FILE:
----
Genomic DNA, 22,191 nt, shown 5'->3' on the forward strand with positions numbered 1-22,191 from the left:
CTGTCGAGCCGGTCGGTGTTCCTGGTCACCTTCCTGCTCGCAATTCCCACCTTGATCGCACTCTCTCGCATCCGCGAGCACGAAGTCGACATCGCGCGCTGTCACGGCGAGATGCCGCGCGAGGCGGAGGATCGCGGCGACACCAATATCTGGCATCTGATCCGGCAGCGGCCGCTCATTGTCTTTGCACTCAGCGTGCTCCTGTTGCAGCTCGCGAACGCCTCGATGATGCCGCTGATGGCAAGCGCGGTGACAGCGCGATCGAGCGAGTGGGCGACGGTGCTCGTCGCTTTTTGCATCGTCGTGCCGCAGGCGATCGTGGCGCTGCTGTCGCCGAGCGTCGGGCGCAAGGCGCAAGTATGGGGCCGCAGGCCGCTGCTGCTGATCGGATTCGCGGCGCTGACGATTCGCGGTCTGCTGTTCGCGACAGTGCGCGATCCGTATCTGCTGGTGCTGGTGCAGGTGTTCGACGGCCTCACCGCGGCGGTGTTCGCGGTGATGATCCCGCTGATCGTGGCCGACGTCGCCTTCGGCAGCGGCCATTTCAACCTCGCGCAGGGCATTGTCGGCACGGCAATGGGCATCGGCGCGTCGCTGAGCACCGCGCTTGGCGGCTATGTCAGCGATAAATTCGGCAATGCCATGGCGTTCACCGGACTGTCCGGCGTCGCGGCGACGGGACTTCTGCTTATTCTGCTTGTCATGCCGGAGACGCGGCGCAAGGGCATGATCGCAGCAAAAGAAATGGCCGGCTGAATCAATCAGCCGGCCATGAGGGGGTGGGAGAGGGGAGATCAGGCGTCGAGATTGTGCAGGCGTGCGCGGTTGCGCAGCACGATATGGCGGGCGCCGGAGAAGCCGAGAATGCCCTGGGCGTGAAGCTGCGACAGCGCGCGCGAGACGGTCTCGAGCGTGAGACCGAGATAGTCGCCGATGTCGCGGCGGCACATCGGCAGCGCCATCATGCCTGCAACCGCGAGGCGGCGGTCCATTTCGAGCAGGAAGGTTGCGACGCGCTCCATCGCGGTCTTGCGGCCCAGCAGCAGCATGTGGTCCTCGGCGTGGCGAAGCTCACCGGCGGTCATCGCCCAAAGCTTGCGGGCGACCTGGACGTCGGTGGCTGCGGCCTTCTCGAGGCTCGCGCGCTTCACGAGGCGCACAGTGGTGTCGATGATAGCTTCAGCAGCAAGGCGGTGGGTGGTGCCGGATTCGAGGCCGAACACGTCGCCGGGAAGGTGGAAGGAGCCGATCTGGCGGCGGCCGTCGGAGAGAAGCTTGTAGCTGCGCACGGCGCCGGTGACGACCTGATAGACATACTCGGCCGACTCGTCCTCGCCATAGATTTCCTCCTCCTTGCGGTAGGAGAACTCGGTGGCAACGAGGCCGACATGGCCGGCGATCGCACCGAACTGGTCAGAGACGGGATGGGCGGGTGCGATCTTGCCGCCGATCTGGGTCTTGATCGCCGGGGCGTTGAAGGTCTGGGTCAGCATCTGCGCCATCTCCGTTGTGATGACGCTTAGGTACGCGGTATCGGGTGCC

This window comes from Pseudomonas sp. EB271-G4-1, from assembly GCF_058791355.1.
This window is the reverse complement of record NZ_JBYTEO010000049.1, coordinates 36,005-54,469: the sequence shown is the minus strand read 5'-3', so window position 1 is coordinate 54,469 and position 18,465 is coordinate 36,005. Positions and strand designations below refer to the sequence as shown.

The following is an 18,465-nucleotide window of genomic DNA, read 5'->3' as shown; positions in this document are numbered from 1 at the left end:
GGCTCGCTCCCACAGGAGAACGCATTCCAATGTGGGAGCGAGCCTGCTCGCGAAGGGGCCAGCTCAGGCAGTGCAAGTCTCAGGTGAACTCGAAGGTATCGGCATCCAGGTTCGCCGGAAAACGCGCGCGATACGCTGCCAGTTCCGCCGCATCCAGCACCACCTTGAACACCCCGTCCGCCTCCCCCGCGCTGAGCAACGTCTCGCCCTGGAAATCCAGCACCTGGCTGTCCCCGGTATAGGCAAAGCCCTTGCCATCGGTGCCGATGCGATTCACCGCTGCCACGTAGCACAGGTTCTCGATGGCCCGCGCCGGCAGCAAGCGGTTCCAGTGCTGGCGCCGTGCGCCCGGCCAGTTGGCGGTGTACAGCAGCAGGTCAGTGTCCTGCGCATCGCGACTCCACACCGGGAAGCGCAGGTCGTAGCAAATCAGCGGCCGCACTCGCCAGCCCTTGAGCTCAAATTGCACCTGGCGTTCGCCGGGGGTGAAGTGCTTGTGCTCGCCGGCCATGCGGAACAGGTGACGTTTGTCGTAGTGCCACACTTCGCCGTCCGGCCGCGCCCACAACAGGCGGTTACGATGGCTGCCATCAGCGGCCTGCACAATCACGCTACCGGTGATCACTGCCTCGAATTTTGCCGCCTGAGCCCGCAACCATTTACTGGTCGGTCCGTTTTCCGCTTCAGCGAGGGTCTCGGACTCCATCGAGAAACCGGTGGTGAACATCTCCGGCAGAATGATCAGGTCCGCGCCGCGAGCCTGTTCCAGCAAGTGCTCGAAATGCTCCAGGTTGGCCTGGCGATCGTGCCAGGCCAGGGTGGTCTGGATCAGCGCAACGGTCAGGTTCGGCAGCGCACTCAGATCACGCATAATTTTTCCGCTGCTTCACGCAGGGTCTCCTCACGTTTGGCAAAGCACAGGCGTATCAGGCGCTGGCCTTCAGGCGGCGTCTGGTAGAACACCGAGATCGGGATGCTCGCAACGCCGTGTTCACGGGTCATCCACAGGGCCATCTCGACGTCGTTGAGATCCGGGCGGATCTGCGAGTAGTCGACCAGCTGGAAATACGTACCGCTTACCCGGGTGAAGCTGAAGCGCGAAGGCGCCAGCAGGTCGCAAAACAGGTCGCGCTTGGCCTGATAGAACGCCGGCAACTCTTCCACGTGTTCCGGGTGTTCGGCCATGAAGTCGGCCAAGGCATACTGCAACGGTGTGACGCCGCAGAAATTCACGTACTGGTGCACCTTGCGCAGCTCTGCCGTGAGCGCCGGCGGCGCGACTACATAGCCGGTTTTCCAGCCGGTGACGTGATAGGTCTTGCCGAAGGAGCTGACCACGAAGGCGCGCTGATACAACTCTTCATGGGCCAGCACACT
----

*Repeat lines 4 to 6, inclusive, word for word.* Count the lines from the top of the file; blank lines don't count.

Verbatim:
This window is the reverse complement of record NZ_JBYTEO010000049.1, coordinates 36,005-54,469: the sequence shown is the minus strand read 5'-3', so window position 1 is coordinate 54,469 and position 18,465 is coordinate 36,005. Positions and strand designations below refer to the sequence as shown.

The following is an 18,465-nucleotide window of genomic DNA, read 5'->3' as shown; positions in this document are numbered from 1 at the left end:
GGCTCGCTCCCACAGGAGAACGCATTCCAATGTGGGAGCGAGCCTGCTCGCGAAGGGGCCAGCTCAGGCAGTGCAAGTCTCAGGTGAACTCGAAGGTATCGGCATCCAGGTTCGCCGGAAAACGCGCGCGATACGCTGCCAGTTCCGCCGCATCCAGCACCACCTTGAACACCCCGTCCGCCTCCCCCGCGCTGAGCAACGTCTCGCCCTGGAAATCCAGCACCTGGCTGTCCCCGGTATAGGCAAAGCCCTTGCCATCGGTGCCGATGCGATTCACCGCTGCCACGTAGCACAGGTTCTCGATGGCCCGCGCCGGCAGCAAGCGGTTCCAGTGCTGGCGCCGTGCGCCCGGCCAGTTGGCGGTGTACAGCAGCAGGTCAGTGTCCTGCGCATCGCGACTCCACACCGGGAAGCGCAGGTCGTAGCAAATCAGCGGCCGCACTCGCCAGCCCTTGAGCTCAAATTGCACCTGGCGTTCGCCGGGGGTGAAGTGCTTGTGCTCGCCGGCCATGCGGAACAGGTGACGTTTGTCGTAGTGCCACACTTCGCCGTCCGGCCGCGCCCACAACAGGCGGTTACGATGGCTGCCATCAGCGGCCTGCACAATCACGCTACCGGTGATCACTGCCTCGAATTTTGCCGCCTGAGCCCGCAACCATTTACTGGTCGGTCCGTTTTCCGCTTCAGCGAGGGTCTCGGACTCCATCGAGAAACCGGTGGTGAACATCTCCGGCAGAATGATCAGGTCCGCGCCGCGAGCCTGTTCCAGCAAGTGCTCGAAATGCTCCAGGTTGGCCTGGCGATCGTGCCAGGCCAGGGTGGTCTGGATCAGCGCAACGGTCAGGTTCGGCAGCGCACTCAGATCACGCATAATTTTTCCGCTGCTTCACGCAGGGTCTCCTCACGTTTGGCAAAGCACAGGCGTATCAGGCGCTGGCCTTCAGGCGGCGTCTGGTAGAACACCGAGATCGGGATGCTCGCAACGCCGTGTTCACGGGTCATCCACAGGGCCATCTCGACGTCGTTGAGATCCGGGCGGATCTGCGAGTAGTCGACCAGCTGGAAATACGTACCGCTTACCCGGGTGAAGCTGAAGCGCGAAGGCGCCAGCAGGTCGCAAAACAGGTCGCGCTTGGCCTGATAGAACGCCGGCAACTCTTCCACGTGTTCCGGGTGTTCGGCCATGAAGTCGGCCAAGGCATACTGCAACGGTGTGACGCCGCAGAAATTCACGTACTGGTGCACCTTGCGCAGCTCTGCCGTGAGCGCCGGCGGCGCGACTACATAGCCGGTTTTCCAGCCGGTGACGTGATAGGTCTTGCCGAAGGAGCTGACCACGAAGGCGCGCTGATACAACTCTTCATGGGCCAGCACACT